then the buoyancy force acting on it does not change with depth. Although the deeper the body becomes the greater the pressure it experiences and becomes more squashed.
For example divers cannot dive to any more than 300m. The world record for a scuba dive is 330 m.

...a misconception...

You may have heard that air inside bodies makes the body float and the more air you pump into it the more likely it is that this air makes it float. This is not quite right. If air is pumped into a body and the body is allowed to expand then its volume increases with no appreciable gain in mass. Therefore the buoyancy due to its environment increases.

Archimedes Principle

This is for interest only.

The following problem yeilds a new way to think about the buoyancy force.

Ex;

Suppose a 1 m^{3} solid cube is completely submerged in water.
i) What is the volume of water displaced by this cube?

ii) Calculate the buoyancy force on the cube.

iii) Calculate the weight of water displaced by this cube.

iv) Compare your answers to ii) and iii)

i) The volume of water displaced is equal to the volume of the cube, 1 m^{3}.

ii) The buoyancy force equals

F = DPA = rgh_{1} - (h_{2})A =
1000x9.8x1x1^{2} = 9800 N.

iii) Weight of water displaced by cube = m_{water}g = rVg

= 1000x9.8x1^{3} = 9800 N

iv) The values are the same.

This can be interpreted as follows. The buoyancy force on a body is equal to the weight of the water displaced by the
body. This is known as Archimedes Principle
Archimedes principle is useful when we are studying irregularly shaped bodies. All we need to know is the volume of the body
and working out the bouyancy force acting on it is a simple matter. In our course though we will always be given shapes whose
volumes are easilly calculated so you will be expected to use the principles discussed in the main body of this web page.

Example:

The shape in the diagram is weighed by a Newton balance and has a weight of exactly 10 N. Suppose you were asked to estimate
what the reading on the Newton Balance would be if it was immersed in;

i) Water

ii)Olive oil

Outline the steps you would take and suggest a possible answer. Look carefully at all values given and also suggest what the metal might be.
Any answer you give can be posted on this site so others can discuss it. Any modifications or additions are welcome and acknowledgement
will be given.

Suggestion

Using first principles, estimate the buoyancy force on a Helium filled balloon and verify using Archimedes Principle.

The Buoyancy Force and Notation

It is all very well and convenient to label the Buoyancy force on a body as B, but alwways keep in mind
that the force on the body is due to the surrounding fluid and can be more formally stated (and this can make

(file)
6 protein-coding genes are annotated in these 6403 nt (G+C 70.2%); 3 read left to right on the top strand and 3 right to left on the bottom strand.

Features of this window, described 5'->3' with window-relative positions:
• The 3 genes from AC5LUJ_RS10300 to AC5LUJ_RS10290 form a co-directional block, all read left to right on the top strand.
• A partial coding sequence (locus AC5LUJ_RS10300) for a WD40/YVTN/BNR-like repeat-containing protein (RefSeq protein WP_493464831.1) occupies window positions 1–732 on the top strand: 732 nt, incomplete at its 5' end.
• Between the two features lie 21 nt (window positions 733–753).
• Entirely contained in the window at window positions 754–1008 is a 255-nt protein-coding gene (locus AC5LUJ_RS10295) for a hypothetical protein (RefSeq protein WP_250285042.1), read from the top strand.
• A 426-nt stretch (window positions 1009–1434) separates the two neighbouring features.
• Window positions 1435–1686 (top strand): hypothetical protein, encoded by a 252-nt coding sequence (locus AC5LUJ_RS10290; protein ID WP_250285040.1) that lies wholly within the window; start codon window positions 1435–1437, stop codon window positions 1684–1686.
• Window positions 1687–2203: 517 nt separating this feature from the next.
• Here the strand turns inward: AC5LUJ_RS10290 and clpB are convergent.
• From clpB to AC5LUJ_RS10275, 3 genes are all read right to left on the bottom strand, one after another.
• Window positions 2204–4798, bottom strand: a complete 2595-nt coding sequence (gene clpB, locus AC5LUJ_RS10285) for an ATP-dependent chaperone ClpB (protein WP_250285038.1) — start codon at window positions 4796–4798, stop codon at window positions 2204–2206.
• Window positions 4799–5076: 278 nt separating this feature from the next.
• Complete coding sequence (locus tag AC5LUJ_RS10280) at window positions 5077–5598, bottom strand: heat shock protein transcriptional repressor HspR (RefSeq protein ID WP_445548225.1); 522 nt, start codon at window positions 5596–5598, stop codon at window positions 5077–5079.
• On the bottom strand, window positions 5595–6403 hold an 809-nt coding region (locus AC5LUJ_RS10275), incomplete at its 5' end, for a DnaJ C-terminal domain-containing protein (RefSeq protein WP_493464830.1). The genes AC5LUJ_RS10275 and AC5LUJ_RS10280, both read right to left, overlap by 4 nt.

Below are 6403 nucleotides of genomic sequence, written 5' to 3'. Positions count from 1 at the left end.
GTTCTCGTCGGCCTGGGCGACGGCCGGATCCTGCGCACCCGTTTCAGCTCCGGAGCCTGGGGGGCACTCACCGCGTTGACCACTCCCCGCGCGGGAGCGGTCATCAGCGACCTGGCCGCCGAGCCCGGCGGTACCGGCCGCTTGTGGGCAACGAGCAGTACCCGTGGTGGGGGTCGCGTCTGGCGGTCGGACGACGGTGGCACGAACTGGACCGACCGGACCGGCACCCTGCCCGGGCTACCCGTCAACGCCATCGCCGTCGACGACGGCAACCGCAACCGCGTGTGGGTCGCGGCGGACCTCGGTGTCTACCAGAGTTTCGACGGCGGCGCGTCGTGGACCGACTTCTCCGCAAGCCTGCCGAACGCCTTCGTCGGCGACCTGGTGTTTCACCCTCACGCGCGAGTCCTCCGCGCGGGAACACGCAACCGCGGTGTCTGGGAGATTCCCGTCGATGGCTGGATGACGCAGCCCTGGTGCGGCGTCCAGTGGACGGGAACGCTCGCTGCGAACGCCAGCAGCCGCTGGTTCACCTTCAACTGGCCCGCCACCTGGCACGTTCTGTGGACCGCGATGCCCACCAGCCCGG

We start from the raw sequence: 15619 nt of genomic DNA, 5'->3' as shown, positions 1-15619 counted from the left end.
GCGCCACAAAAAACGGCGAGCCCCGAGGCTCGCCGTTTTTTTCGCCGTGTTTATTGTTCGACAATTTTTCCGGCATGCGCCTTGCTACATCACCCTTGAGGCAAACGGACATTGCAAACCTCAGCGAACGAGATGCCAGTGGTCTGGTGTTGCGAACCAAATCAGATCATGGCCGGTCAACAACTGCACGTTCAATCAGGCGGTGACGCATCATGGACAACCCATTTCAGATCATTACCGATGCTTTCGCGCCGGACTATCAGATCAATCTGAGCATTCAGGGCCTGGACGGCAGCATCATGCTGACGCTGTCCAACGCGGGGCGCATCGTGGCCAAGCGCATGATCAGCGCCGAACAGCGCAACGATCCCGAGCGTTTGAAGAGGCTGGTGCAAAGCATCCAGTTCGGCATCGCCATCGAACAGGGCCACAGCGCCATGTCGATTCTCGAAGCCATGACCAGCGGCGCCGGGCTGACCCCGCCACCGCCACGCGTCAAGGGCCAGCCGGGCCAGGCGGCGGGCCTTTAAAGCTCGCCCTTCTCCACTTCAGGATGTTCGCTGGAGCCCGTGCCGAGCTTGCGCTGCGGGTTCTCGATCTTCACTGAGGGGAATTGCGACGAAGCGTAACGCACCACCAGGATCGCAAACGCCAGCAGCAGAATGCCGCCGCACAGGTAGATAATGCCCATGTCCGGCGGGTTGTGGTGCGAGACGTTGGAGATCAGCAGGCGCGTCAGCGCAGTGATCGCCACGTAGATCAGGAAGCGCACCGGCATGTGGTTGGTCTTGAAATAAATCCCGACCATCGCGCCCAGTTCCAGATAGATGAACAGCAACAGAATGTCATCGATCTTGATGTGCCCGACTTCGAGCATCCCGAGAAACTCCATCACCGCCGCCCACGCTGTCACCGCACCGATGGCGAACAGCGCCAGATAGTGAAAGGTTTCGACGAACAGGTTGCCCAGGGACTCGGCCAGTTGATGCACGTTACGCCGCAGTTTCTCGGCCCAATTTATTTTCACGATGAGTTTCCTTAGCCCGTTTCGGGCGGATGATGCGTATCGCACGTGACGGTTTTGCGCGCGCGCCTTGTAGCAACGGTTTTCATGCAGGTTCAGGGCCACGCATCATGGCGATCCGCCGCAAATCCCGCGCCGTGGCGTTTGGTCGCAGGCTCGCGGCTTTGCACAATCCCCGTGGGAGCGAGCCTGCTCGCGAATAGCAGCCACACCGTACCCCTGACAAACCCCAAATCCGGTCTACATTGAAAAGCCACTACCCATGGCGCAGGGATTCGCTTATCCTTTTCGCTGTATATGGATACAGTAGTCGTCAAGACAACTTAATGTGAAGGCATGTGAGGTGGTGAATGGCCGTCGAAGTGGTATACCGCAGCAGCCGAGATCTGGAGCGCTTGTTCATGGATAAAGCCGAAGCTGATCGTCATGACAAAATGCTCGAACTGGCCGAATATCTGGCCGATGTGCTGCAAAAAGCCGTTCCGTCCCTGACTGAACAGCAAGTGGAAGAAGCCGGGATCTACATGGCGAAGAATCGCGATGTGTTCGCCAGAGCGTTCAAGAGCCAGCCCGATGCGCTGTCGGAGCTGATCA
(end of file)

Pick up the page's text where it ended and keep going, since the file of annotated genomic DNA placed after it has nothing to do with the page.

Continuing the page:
things clearer) as B = F_{BF} ie the buoyancy force on a body is the force on the **B**ody due to the **F**luid.

Solid, liquid or gas | Density (kg m^{-3}) |
Density (g cm^{-3}) |
Solid, liquid or gas |
---|---|---|---|

Cork | 250.0 | 0.250 | Solid |

Olive oil | 920.0 | 0.92 | Liquid |

Water | 1000.0 | 1.0 | Liquid |

Air | 1.29 | 0.00129 | Gas |

Carbon Dioxide | 1.98 | 0.00198 | Gas |

Aluminium | 2700.0 | 2.7 | Solid |

Copper | 8960.0 | 8.96 | Solid |

Perspex | 1190.0 | 1.19 | Solid |

Lead | 11400.0 | 11.4 | Solid |

Nitrogen | 1.25 | 0.00125 | Gas |

Gold | 19300.0 | 19.3 | Solid |

If you look at the relative densities of gases and solids then you will see that, at standard temperature and pressure, 1 kg of gas occupies round about 1000 more volume than 1 kg of a solid. This is means the average spacing of of particles in the gaseous state is ten times greater than when in the solid state. The diagram below illustrates this.

Independent Variable | Dependent Variable | Controlled variables | Result in Graphical form |
---|---|---|---|

Depth | Pressure | Density and Gravitational field | |

Density | Pressure | Depth and Gravitational field | |

Gravitational field | Pressure | Depth and Density |

The results of the experiments can be summarised by one simple expression p = rgh. When we use standard units for our measurements the constant of proportionality (gradient) for each graph above can be taken as 1.

Point Number | Principle or Point | Graphical Illustration |
---|---|---|

1. | The Pressure in a liquid is proprtional to depth | |

2. | The pressure on the lower surface of a body is necessarilly greater than the pressure on the upper surface. | |

3. | The differences in pressure leads to a net pressure, DP, that is directed upwards | |

4. | Since F = DP.A, where A is area of the lower surface a net upwards pressure results in a net upwards force. This force is called the buoyancy force. |